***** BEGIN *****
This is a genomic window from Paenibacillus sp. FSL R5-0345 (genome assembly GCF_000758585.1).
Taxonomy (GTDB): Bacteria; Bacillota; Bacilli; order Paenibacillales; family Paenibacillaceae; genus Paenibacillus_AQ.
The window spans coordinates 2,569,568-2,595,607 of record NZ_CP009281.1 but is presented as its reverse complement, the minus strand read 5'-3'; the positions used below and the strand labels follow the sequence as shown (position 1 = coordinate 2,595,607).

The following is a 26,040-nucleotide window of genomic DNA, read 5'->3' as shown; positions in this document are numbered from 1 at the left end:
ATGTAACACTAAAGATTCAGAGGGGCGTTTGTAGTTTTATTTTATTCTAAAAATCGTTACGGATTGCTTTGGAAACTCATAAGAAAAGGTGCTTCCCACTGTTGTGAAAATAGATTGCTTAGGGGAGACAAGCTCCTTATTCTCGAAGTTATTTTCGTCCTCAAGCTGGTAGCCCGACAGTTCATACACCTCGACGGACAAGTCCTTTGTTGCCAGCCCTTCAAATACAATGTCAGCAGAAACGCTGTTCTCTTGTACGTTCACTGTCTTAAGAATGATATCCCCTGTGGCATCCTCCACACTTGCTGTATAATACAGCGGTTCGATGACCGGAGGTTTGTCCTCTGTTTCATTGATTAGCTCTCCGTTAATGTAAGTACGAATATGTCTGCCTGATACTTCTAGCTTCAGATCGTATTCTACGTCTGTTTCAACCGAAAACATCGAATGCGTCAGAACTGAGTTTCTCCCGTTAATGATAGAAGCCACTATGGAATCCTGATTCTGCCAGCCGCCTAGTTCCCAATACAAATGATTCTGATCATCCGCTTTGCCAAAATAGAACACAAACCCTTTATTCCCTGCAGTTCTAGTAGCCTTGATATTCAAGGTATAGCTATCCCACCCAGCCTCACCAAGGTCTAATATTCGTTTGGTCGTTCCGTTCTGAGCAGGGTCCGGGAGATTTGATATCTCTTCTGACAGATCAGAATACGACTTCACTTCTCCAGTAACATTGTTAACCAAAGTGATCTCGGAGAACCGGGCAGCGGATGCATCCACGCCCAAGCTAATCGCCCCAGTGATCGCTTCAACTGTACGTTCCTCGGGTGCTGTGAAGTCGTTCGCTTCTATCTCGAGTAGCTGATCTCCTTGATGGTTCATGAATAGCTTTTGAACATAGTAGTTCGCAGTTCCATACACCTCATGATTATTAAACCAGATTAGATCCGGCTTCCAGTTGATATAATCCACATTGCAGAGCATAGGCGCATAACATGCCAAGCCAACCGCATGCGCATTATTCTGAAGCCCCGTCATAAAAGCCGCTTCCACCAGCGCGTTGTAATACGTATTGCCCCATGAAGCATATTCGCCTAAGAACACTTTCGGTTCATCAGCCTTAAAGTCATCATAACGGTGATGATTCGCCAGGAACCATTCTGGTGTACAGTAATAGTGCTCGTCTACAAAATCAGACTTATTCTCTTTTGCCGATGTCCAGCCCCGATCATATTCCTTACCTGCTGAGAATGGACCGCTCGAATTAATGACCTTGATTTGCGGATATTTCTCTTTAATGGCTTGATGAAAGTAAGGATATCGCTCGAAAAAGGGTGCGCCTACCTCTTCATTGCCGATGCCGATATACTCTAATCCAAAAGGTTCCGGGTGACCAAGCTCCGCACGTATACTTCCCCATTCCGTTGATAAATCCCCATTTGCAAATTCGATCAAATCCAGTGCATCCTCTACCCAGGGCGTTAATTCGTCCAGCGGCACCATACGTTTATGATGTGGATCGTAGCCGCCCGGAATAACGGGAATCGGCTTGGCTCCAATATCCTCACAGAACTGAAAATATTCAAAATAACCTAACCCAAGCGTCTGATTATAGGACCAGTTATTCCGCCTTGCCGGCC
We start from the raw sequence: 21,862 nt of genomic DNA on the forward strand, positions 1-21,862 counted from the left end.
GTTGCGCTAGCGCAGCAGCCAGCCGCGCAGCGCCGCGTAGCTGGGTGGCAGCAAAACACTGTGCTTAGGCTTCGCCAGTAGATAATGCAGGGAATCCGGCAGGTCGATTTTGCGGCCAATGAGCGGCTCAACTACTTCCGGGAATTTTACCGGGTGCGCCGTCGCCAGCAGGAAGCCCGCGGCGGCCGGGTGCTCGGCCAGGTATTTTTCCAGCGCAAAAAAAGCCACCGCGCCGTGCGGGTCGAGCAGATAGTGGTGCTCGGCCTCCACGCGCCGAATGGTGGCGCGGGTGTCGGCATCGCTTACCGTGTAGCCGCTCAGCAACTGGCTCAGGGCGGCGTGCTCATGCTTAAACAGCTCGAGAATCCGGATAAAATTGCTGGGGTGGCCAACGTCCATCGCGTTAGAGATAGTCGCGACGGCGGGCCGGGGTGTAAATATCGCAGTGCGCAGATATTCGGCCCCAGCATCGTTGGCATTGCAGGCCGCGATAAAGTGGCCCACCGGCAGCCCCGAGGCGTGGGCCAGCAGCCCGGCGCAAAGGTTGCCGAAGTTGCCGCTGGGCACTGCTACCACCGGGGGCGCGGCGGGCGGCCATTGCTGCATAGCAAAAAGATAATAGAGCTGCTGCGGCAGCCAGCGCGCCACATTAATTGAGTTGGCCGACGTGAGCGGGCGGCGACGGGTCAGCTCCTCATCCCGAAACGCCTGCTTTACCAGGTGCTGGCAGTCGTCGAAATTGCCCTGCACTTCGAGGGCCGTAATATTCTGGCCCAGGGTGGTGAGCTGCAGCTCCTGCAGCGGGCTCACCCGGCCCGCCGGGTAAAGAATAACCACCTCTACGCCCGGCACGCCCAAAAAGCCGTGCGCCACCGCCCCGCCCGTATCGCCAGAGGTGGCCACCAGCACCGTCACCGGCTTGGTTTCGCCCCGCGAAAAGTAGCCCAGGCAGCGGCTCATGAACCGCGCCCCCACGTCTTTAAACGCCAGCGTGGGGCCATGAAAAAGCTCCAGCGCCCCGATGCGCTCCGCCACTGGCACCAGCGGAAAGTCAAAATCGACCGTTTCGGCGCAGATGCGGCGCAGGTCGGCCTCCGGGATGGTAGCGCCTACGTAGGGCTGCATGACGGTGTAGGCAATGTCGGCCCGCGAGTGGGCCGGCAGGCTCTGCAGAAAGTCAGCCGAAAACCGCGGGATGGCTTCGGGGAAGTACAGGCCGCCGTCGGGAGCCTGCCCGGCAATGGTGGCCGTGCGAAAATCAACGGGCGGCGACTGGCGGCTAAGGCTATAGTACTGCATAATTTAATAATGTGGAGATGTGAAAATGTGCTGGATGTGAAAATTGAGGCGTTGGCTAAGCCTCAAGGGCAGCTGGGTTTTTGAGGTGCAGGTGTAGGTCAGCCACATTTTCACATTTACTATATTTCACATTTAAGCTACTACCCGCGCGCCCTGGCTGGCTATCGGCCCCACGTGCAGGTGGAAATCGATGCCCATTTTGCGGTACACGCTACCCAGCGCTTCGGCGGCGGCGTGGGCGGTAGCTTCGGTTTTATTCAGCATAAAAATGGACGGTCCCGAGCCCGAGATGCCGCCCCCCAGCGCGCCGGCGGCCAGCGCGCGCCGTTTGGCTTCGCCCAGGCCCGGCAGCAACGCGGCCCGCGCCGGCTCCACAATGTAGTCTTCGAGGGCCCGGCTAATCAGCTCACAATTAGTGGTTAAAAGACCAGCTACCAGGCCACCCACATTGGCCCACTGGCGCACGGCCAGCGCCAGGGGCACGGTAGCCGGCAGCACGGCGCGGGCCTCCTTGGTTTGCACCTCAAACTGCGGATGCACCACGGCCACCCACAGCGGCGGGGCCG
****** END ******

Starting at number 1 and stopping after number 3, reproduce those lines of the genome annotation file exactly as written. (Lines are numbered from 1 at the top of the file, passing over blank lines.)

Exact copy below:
This is a genomic window from Paenibacillus sp. FSL R5-0345 (genome assembly GCF_000758585.1).
Taxonomy (GTDB): Bacteria; Bacillota; Bacilli; order Paenibacillales; family Paenibacillaceae; genus Paenibacillus_AQ.
The window spans coordinates 2,569,568-2,595,607 of record NZ_CP009281.1 but is presented as its reverse complement, the minus strand read 5'-3'; the positions used below and the strand labels follow the sequence as shown (position 1 = coordinate 2,595,607).